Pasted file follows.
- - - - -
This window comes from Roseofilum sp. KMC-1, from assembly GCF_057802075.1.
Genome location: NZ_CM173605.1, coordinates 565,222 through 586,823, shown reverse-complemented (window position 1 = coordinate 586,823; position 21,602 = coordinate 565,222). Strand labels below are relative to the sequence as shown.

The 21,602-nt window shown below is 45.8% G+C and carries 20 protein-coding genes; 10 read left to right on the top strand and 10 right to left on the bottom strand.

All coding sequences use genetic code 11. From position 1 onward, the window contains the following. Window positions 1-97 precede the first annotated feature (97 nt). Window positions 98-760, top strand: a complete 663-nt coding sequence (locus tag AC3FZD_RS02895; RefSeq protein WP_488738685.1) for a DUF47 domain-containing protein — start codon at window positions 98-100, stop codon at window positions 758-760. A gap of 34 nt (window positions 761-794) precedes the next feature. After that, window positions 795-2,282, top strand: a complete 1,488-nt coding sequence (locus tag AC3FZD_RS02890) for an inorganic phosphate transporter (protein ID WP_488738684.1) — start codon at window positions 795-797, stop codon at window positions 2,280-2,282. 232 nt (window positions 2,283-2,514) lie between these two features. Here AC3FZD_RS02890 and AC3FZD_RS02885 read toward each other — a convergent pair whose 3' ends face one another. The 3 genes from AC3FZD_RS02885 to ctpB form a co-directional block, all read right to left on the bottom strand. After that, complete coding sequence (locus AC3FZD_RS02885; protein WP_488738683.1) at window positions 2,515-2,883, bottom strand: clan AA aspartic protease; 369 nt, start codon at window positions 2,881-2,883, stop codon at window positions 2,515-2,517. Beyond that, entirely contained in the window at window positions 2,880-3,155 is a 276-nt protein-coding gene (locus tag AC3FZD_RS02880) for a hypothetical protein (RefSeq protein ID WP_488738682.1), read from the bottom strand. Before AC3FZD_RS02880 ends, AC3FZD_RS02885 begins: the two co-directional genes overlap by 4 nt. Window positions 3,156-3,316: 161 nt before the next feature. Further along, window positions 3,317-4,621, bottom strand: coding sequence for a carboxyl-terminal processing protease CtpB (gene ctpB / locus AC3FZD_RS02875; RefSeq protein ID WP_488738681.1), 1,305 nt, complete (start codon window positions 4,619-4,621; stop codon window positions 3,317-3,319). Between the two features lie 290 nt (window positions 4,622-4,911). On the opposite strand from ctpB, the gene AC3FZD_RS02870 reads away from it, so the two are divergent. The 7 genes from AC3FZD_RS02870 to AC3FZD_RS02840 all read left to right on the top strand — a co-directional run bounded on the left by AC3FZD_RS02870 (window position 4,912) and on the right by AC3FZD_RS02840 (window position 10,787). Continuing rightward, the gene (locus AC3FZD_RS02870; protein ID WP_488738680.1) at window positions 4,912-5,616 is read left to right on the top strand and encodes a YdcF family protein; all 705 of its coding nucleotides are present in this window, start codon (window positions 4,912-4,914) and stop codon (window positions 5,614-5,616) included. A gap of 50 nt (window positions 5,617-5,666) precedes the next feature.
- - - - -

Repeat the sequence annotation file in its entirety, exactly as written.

This window comes from Roseofilum sp. KMC-1, from assembly GCF_057802075.1.
Genome location: NZ_CM173605.1, coordinates 565,222 through 586,823, shown reverse-complemented (window position 1 = coordinate 586,823; position 21,602 = coordinate 565,222). Strand labels below are relative to the sequence as shown.

The 21,602-nt window shown below is 45.8% G+C and carries 20 protein-coding genes; 10 read left to right on the top strand and 10 right to left on the bottom strand.

All coding sequences use genetic code 11. From position 1 onward, the window contains the following. Window positions 1-97 precede the first annotated feature (97 nt). Window positions 98-760, top strand: a complete 663-nt coding sequence (locus tag AC3FZD_RS02895; RefSeq protein WP_488738685.1) for a DUF47 domain-containing protein — start codon at window positions 98-100, stop codon at window positions 758-760. A gap of 34 nt (window positions 761-794) precedes the next feature. After that, window positions 795-2,282, top strand: a complete 1,488-nt coding sequence (locus tag AC3FZD_RS02890) for an inorganic phosphate transporter (protein ID WP_488738684.1) — start codon at window positions 795-797, stop codon at window positions 2,280-2,282. 232 nt (window positions 2,283-2,514) lie between these two features. Here AC3FZD_RS02890 and AC3FZD_RS02885 read toward each other — a convergent pair whose 3' ends face one another. The 3 genes from AC3FZD_RS02885 to ctpB form a co-directional block, all read right to left on the bottom strand. After that, complete coding sequence (locus AC3FZD_RS02885; protein WP_488738683.1) at window positions 2,515-2,883, bottom strand: clan AA aspartic protease; 369 nt, start codon at window positions 2,881-2,883, stop codon at window positions 2,515-2,517. Beyond that, entirely contained in the window at window positions 2,880-3,155 is a 276-nt protein-coding gene (locus tag AC3FZD_RS02880) for a hypothetical protein (RefSeq protein ID WP_488738682.1), read from the bottom strand. Before AC3FZD_RS02880 ends, AC3FZD_RS02885 begins: the two co-directional genes overlap by 4 nt. Window positions 3,156-3,316: 161 nt before the next feature. Further along, window positions 3,317-4,621, bottom strand: coding sequence for a carboxyl-terminal processing protease CtpB (gene ctpB / locus AC3FZD_RS02875; RefSeq protein ID WP_488738681.1), 1,305 nt, complete (start codon window positions 4,619-4,621; stop codon window positions 3,317-3,319). Between the two features lie 290 nt (window positions 4,622-4,911). On the opposite strand from ctpB, the gene AC3FZD_RS02870 reads away from it, so the two are divergent. The 7 genes from AC3FZD_RS02870 to AC3FZD_RS02840 all read left to right on the top strand — a co-directional run bounded on the left by AC3FZD_RS02870 (window position 4,912) and on the right by AC3FZD_RS02840 (window position 10,787). Continuing rightward, the gene (locus AC3FZD_RS02870; protein ID WP_488738680.1) at window positions 4,912-5,616 is read left to right on the top strand and encodes a YdcF family protein; all 705 of its coding nucleotides are present in this window, start codon (window positions 4,912-4,914) and stop codon (window positions 5,614-5,616) included. A gap of 50 nt (window positions 5,617-5,666) precedes the next feature.